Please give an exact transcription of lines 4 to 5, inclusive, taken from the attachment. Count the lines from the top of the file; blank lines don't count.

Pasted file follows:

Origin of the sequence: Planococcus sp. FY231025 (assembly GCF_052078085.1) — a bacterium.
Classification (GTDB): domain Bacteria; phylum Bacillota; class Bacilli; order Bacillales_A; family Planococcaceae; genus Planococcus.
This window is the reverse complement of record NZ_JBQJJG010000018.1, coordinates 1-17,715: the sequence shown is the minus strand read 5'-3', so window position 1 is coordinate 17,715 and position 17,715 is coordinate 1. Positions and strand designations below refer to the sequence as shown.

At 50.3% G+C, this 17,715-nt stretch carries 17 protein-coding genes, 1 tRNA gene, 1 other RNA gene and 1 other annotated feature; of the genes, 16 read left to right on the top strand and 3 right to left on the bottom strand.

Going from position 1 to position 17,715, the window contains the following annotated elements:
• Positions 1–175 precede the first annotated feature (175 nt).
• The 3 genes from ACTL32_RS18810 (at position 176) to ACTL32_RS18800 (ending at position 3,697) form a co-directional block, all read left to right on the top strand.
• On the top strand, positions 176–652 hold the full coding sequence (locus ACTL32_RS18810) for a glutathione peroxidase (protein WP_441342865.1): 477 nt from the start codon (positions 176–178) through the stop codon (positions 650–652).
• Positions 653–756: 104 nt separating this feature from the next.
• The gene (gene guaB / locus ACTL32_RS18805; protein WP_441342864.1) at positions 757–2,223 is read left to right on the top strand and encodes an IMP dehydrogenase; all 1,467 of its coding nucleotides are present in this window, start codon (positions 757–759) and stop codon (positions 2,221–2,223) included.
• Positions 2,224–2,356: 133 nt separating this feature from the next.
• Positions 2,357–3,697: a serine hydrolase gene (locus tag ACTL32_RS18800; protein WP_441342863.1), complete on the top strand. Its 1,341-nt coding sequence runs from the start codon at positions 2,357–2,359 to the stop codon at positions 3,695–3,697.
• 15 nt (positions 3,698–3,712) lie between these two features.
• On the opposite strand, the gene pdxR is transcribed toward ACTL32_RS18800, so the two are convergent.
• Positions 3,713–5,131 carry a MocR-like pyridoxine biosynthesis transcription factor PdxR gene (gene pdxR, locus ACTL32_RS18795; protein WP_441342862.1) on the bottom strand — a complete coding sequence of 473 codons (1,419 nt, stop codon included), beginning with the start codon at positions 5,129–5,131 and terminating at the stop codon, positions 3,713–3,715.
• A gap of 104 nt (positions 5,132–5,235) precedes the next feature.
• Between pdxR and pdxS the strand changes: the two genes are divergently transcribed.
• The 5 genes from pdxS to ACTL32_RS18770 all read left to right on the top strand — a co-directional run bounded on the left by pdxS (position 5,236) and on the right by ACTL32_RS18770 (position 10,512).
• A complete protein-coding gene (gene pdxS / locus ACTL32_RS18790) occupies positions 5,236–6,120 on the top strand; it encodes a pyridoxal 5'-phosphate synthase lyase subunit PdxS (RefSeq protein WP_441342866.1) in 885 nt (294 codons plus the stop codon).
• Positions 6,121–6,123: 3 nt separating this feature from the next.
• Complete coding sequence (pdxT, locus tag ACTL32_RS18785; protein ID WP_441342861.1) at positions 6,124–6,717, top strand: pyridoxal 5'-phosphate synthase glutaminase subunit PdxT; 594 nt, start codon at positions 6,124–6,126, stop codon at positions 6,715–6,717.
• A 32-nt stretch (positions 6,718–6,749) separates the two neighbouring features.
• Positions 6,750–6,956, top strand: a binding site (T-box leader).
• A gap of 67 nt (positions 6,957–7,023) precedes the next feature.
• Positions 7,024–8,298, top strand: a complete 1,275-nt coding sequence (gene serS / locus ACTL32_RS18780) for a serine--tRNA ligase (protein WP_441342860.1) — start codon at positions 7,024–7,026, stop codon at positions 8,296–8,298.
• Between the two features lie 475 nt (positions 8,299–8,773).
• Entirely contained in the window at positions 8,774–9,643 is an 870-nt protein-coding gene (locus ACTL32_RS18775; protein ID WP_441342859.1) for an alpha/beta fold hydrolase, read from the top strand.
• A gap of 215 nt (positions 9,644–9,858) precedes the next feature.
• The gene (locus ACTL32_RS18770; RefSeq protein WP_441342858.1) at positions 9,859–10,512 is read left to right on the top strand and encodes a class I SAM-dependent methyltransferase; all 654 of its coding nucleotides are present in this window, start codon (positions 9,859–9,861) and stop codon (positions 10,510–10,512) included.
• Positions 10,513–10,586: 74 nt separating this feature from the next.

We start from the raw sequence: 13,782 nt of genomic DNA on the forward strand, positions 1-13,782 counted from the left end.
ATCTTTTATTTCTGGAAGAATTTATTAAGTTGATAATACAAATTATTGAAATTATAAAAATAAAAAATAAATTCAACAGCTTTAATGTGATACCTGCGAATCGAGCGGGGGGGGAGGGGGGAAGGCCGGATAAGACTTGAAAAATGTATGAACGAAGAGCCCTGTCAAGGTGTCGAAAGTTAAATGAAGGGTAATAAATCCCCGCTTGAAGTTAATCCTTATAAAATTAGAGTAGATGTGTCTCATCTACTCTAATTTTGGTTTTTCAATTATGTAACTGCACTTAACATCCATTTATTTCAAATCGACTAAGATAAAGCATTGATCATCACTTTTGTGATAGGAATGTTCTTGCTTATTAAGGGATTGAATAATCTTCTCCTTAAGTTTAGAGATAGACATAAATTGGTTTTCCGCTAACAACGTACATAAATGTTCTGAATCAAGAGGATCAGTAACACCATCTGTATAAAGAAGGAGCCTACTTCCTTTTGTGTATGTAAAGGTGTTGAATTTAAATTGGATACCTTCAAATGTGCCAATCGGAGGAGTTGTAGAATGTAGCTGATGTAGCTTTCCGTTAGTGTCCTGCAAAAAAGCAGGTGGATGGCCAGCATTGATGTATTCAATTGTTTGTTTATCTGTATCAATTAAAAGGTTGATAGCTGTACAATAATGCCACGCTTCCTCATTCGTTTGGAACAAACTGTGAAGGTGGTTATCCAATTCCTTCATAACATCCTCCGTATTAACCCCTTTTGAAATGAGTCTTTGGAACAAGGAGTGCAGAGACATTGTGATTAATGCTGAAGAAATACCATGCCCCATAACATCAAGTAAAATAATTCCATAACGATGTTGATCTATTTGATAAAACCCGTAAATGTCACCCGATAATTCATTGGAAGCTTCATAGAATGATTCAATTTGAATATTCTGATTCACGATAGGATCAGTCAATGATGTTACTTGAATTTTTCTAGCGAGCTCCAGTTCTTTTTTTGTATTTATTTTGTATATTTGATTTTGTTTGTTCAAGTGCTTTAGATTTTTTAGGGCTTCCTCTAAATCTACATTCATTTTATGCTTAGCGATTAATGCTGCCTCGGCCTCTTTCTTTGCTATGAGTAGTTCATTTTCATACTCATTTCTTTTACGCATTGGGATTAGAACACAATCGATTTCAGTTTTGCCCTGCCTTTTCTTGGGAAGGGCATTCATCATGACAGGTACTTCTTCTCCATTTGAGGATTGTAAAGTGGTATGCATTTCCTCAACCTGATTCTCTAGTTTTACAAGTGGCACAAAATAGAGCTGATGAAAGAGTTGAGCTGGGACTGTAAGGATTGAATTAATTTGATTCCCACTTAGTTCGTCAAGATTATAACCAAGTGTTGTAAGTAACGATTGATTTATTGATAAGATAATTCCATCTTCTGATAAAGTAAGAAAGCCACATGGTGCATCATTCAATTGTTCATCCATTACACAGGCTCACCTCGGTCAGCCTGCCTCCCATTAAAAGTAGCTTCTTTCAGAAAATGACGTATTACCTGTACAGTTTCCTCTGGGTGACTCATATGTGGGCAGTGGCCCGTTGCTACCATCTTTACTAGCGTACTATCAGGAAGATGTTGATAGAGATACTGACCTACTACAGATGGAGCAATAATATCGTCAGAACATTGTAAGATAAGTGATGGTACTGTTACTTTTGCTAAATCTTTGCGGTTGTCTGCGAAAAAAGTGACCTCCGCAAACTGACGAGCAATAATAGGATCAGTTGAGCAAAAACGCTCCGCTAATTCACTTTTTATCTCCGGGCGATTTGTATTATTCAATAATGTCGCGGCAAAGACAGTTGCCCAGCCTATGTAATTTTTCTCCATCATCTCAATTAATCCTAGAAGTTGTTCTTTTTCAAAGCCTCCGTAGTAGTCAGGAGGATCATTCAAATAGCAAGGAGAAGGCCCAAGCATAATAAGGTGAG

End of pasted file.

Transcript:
At 50.3% G+C, this 17,715-nt stretch carries 17 protein-coding genes, 1 tRNA gene, 1 other RNA gene and 1 other annotated feature; of the genes, 16 read left to right on the top strand and 3 right to left on the bottom strand.

Going from position 1 to position 17,715, the window contains the following annotated elements: